July 25, 2016

Hanna and Students Publish Article in Southeastern Geographer

Meredith Stone (UMW 2015), Ian Spangler (UMW 2016), Xavier Griffin (UMW 2016) and Stephen Hanna’s article, “Searching for the enslaved in the ‘Cradle of Democracy': Virginia’s James River plantation websites and the reproduction of local histories,” was published in the Southeastern Geographer, Volume 56, Issue 2, and is available through Project Muse (https://muse.jhu.edu/article/622286).

Meredith, Ian and Xavier were research assistants funded by Dr. Hanna’s Waple Professorship and National Science Foundation grant to examine how the enslaved are incorporated into the histories represented at plantation museums.  This article presents some of their preliminary findings.

Hirshberg Presents Paper at International Conference

Dan Hirshberg, assistant professor of religion, presented new research at the International Association for Tibetan Studies conference, held at the University of Bergen (Norway), June 19–25, 2016. His paper traced the introduction and evolution of the many names of Padmasambhava, an eighth-century tantrika credited with establishing Buddhism in Tibet, which became signposts in the retelling of his biography as well as the foci of countless ritual and devotional liturgies.

Rabson Co-edits Anthology of Japanese Literature in Translation

Steve Rabson, Adjunct Instructor at the Leidecker Center for Asian Studies, has published Islands of Protest: Japanese Literature from Okinawa, co-edited with Davinder Bhowmik, from University of Hawaii Press. The anthology presents English translations of fiction, poetry and drama written from the perspectives of an oppressed minority in Japan.

UMW Student Receives Innovation Award

University of Mary Washington student Maggie Magliato recently received Marstel-Day’s Innovation in Environmental Stewardship Award. Marstel-Day, an international environmental consulting firm, presented Magliato with a $2,500 cash award at the firm’s annual Green Gala. Magliato will work on her environmental project with the guidance of an advisor from Marstel-Day and will present her findings at the […]

McCall, Hydorn and Clayton Receive Grant

Dr. Venitta McCall, professor of the College of Education, Dr. Debra Hydorn, professor of mathematics and Dr. Courtney Clayton, assistant professor of the College of Education have received a $35,600 grant from the Virginia Department of Education. The purpose of the grant is to train 30 teachers from critical teacher shortage areas in Spotsylvania County, Stafford County and Fredericskburg City to become Clinical Faculty members for the College of Education.

Selected teachers will be trained in effective mentoring practices, in best practices for instructing English Language Learners and in using learning analytics – the appropriate collection, use and analysis of data to facilitate instructional improvement. Research has shown that having highly skilled Clinical Faculty is a key component in enhancing teacher retention.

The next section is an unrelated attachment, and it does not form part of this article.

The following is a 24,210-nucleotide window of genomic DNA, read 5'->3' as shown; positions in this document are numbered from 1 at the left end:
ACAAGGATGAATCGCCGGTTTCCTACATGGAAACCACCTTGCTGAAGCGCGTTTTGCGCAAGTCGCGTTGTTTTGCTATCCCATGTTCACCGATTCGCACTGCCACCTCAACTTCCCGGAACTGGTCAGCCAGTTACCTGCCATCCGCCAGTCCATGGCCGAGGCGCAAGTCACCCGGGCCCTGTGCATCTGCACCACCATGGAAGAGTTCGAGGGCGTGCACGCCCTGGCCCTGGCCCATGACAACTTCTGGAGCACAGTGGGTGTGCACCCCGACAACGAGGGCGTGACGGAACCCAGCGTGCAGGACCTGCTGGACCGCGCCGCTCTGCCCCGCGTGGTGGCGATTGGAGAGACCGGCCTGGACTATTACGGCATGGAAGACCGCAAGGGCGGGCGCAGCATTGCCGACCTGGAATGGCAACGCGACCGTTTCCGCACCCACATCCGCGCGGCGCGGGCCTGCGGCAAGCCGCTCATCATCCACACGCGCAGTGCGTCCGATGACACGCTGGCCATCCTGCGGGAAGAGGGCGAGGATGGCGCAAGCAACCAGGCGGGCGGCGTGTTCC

Scanlon Presents on Women Modernist Poets

Mara Scanlon, professor of English, presented a paper entitled “Charlotte Mew, H.D., and the Magdalen: ‘what she did everyone knows'” at the H.D. and Feminist Poetics Conference in Bethlehem, PA, H.D.’s birthplace.

The paper examined the Magdalen figures in two poems, not only analyzing the representations of their sexual bodies and the visions they enable for male prophets, but also situating the publications in their wartime contexts, in which the crucified Christ becomes a figure for wounded or sacrificial soldiers.

Accompanying Dr. Scanlon to the conference to further their own research on poet Hilda Doolittle, known as H.D., were three senior English majors: Bailey Meeks, Shannon Birch, and Christina Cox.

UMW Student, Alumna Earn National Recognition for Historic Preservation Prize

A current student and alumna of the University of Mary Washington have received recognition by the National Park Service for their documentation of historic buildings. Senior Teresa Boegler received an honorable mention for the 2015 Leicester B. Holland Prize from the National Park Service’s Heritage Documentation Program for her drawing of the St. James House, […]

Market Research Executive Named UMW Psychology Graduate-In-Residence

Alison Stewart Brown, director of Global Consumer and Partner Insights with Starbucks Coffee Company, has been named the 2015 “Graduate-in-Residence” by the University of Mary Washington’s Department of Psychological Science. As part of her role, Brown will give a lecture “It’s All About Connections: Consumer Perceptions & Brands” on Thursday, Oct. 1. The free, public […]

UMW Anthropology Professor Featured on With Good Reason